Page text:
In a basement studio in Berlin-Kreuzberg’s Arthouse Bethanien, papermaker Gangolf Ulbricht makes fine, wood-free papers by hand, including one of the thinnest paper in the world, for bookbinders, designers, printers, architects, restorers, photographers, and artists around the globe. In The Papermaker by filmmakers Kings&Kongs, he talks about his work while traditional raw materials—cotton, flax, kozo, hemp, recycled papers, and other fibers—are transformed into elegant sheets of art and design. A description from his site:
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The fibers are placed in a Hollander beater, where they are mixed with water and processed into a pulp. The beater macerates and cuts the raw material under its roll until the pulp attains the desired qualities (consistency, volume, transparency, etc.). Of crucial importance here is both the beating time and the distance separating the blades of the beating roll and the grooved bed plate, between which the pulp flows. Careful attention is required at this point in the production process, in keeping with the old papermaking adage that says “paper is made in the Hollander.”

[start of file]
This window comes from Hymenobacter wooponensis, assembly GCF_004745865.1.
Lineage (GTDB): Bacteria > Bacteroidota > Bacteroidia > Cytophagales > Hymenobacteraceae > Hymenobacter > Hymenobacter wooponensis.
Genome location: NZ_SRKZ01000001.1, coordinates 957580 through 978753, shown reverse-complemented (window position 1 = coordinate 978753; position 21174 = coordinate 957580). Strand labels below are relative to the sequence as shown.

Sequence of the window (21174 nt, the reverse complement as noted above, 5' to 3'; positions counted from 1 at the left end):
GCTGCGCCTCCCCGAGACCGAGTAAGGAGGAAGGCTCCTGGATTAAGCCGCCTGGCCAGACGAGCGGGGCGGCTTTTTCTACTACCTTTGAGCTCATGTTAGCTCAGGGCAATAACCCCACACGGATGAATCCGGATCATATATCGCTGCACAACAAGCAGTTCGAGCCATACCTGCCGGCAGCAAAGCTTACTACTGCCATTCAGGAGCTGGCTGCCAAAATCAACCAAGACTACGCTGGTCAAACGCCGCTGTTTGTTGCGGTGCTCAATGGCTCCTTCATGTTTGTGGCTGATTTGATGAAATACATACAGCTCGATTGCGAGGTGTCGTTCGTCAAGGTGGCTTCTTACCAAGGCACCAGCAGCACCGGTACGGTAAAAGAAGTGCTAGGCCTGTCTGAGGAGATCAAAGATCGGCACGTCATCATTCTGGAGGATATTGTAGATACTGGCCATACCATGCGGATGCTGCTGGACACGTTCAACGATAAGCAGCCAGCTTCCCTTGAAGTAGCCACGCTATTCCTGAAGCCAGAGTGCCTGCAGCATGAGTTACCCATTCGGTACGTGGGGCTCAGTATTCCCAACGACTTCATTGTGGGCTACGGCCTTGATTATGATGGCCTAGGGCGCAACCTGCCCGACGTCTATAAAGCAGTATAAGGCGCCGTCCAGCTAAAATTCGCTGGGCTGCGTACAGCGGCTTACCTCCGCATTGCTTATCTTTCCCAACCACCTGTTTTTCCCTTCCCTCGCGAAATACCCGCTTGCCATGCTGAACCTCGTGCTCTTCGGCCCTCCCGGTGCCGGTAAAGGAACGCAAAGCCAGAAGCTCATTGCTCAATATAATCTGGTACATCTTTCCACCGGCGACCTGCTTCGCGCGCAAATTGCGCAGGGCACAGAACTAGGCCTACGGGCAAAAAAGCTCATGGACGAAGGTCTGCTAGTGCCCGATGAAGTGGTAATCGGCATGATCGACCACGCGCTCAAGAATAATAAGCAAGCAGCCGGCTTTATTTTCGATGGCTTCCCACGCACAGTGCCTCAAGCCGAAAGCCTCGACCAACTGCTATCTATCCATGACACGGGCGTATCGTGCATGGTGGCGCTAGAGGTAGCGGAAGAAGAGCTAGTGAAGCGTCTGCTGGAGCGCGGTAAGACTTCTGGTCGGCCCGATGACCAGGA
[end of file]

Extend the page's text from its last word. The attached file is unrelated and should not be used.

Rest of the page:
While in the Hollander, the pulp can be colored with lightfast, ageing resistant pigments. Fillers can also be added, resulting in paper with superior characteristics for printing and writing.
After the pulp is prepared, sheets of paper are individually pulled from the vat with a mould. The wet sheet drains through the screen of the mould and each newly formed sheet is then transferred from the mould on to a woolen felt (couching).
At the studio, we employ traditional, historic moulds, most of which come from England and are around 100 years old. The moulds, made of the best quality mahogany wood, possess a screen surface that is either woven (velin) or unwoven/laid (verge), contributing to the distinctive character of the paper.
The post of wet sheets and felts is then put in a press to remove the water. The sheets are separated from the felts and dried with cool air.